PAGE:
ALNAP

 

 

 

The Active Learning Network for Accountability and Performance in Humanitarian Action (ALNAP) was established in 1997 as an entity devoted to research and advocacy in the humanitarian sector. It serves as a focal point for the collection and the analysis of the practice of governmental, non-governmental and international actors engaged in humanitarian operations. Its aim is to improve the performance and the accountability (towards the beneficiaries as well as towards the donors) in such activities.

Having a unique status and mandate, ALNAP counts among its members a vast part of the main key actors in the humanitarian domain: several major donors (ECHO, USAID, UKAID, the Ministries for international cooperation of Germany, the Netherlands, Spain, Australia and Denmark), many of the most important humanitarian NGOs (OXFAM, Save the Children, Care, Disaster Emergency Commitee, etc.), the International Red Cross and Red Crescent System, all UN agencies with a humanitarian mandate (WHO, FAO, UNDP, OCHA, IASC, UNICEF, UNHCR, etc.) and numerous research centres.

ALNAP’s research team produces working papers, learning papers, manuals, reports and other documents that enjoy great circulation and are highly regarded among humanitarian practitioners and are hence capable of orienting the debate and determining policy choices in that sector. ALNAP’s contribution will obviously invest the whole project. In particular they will be relevant for: a) the identification of a shared vocabulary that will prove helpful in reaching a common and unequivocal understanding of the terminology used in the relevant international IDRL instruments, thus favouring the establishment of a clearer conceptual framework; b) sharing the know-how developed in the impact evaluation made for specific emergencies (e.g. the Tsunami Evaluation Coalition); c) “validate” the provisional research findings by circulating them among actors involved in disaster relief operations; d) favour the dissemination of the research results through its privileged institutional channels, thus conferring more visibility to the research and maximizing it concrete impact in operational terms.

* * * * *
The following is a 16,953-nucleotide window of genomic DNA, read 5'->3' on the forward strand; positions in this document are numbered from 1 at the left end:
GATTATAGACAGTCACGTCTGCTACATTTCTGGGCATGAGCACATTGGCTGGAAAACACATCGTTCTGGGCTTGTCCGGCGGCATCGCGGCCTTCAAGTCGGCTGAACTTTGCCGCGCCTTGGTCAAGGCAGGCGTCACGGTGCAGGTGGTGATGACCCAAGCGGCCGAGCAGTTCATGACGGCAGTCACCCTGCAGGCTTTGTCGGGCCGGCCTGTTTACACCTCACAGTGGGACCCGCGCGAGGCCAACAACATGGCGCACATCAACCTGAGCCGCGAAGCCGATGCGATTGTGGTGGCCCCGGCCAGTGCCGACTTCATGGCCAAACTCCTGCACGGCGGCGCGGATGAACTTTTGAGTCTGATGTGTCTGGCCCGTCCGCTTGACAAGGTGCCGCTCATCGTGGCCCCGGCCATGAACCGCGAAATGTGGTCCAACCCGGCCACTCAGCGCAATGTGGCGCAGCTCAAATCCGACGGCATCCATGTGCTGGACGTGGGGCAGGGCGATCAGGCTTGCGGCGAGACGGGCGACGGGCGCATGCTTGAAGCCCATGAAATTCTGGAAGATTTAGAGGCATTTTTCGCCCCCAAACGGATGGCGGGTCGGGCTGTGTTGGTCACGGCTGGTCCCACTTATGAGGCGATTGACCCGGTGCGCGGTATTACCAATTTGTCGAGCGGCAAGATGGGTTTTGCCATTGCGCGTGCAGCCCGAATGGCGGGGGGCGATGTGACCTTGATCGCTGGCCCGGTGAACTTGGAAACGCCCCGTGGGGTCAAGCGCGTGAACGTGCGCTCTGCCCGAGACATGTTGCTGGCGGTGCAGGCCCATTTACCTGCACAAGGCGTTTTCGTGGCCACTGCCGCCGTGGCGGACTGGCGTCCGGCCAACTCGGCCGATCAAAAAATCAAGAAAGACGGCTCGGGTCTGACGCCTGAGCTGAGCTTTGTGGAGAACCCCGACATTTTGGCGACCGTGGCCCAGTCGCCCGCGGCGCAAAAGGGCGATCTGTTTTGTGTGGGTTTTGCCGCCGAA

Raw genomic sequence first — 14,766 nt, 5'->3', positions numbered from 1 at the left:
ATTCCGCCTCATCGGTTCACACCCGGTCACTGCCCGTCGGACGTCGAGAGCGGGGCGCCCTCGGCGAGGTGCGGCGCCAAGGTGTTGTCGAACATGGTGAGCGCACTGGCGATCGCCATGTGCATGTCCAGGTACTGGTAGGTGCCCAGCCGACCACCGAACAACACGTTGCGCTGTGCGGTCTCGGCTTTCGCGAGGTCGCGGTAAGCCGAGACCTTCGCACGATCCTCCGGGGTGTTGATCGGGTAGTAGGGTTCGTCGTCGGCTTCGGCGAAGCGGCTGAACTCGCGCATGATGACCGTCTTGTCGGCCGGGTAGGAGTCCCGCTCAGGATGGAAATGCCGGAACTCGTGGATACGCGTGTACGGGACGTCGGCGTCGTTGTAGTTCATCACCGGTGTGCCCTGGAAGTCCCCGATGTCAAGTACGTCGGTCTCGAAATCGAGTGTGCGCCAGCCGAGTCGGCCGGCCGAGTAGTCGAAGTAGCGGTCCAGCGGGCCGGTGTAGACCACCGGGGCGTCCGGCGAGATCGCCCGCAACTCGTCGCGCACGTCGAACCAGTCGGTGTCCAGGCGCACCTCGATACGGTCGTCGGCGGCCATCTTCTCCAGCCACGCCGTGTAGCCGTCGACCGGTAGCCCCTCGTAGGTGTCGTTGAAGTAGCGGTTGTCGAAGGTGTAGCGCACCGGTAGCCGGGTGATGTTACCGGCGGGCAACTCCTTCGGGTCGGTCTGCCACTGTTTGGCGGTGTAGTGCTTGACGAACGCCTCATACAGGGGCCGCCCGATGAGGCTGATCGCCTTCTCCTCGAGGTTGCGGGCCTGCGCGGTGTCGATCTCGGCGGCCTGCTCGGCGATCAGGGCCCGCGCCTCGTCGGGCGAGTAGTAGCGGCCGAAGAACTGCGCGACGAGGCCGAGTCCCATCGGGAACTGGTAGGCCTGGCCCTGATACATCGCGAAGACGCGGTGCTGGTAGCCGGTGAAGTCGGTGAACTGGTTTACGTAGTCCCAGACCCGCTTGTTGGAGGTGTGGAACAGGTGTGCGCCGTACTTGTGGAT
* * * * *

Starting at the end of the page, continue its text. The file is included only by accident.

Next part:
Photo courtesy of ALNAP, www.alnap.org